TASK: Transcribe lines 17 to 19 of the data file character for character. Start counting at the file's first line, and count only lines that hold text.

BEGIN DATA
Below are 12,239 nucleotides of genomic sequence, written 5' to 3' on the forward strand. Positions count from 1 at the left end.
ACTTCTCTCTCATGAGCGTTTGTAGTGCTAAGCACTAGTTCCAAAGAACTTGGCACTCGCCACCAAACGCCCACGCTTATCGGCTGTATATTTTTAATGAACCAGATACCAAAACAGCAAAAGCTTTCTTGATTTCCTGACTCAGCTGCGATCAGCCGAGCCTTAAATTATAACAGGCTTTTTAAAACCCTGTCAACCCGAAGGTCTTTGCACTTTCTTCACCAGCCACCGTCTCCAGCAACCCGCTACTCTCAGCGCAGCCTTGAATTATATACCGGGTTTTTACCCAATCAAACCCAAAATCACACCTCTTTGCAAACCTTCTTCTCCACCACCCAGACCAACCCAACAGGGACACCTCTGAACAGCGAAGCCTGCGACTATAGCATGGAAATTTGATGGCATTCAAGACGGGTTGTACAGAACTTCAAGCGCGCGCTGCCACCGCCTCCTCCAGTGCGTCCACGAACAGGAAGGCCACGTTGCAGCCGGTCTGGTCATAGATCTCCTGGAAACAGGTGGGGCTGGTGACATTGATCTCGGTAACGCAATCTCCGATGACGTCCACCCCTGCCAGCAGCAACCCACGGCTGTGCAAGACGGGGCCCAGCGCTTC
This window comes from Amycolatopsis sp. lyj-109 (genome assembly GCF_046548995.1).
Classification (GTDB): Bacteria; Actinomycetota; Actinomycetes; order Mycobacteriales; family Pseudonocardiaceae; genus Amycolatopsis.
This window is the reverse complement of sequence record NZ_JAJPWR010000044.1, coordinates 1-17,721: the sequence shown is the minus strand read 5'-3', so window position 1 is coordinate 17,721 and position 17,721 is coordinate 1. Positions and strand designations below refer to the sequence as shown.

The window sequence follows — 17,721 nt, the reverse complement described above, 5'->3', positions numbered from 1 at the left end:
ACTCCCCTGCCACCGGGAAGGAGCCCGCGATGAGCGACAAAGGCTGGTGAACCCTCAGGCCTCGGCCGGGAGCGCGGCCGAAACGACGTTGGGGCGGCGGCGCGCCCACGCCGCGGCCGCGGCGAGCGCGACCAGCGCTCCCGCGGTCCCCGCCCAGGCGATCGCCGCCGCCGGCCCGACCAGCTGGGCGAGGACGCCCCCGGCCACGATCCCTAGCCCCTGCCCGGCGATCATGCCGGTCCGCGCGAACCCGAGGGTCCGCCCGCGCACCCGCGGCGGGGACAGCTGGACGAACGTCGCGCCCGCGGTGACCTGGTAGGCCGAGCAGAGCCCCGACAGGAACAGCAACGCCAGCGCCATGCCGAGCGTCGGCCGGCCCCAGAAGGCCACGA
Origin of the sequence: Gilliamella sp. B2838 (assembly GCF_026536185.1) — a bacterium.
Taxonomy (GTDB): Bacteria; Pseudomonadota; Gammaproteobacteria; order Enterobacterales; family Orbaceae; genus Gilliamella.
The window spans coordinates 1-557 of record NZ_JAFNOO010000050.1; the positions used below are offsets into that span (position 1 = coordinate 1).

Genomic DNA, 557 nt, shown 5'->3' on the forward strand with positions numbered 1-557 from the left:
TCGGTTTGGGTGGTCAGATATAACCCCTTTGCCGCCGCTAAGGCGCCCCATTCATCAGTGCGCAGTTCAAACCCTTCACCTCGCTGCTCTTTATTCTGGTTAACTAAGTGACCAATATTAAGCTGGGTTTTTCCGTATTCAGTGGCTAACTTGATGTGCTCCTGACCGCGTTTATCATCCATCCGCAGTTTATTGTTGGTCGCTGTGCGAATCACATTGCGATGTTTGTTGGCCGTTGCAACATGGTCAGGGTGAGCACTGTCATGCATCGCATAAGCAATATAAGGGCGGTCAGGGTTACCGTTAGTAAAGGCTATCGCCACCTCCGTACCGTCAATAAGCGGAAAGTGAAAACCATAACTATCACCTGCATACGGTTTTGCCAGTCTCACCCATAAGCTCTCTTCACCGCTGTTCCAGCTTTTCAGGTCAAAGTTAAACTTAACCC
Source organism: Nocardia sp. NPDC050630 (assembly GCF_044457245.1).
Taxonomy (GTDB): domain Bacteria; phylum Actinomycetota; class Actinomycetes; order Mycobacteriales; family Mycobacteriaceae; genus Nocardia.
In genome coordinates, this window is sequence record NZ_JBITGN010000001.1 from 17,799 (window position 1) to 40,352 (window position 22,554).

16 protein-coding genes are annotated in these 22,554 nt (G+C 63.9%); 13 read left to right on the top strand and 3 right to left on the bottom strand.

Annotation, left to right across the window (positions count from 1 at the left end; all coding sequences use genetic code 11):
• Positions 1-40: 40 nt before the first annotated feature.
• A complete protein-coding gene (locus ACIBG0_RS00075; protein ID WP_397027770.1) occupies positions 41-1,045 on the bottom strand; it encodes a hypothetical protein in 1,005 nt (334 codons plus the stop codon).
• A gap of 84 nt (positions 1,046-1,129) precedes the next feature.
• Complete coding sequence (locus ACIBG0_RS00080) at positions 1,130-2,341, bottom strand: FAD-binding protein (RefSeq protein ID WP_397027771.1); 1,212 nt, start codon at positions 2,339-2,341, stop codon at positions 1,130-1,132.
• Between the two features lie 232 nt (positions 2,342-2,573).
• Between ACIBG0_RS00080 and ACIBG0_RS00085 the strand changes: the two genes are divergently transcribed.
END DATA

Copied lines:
Annotation, left to right across the window (positions count from 1 at the left end; all coding sequences use genetic code 11):
• Positions 1-40: 40 nt before the first annotated feature.
• A complete protein-coding gene (locus ACIBG0_RS00075; protein ID WP_397027770.1) occupies positions 41-1,045 on the bottom strand; it encodes a hypothetical protein in 1,005 nt (334 codons plus the stop codon).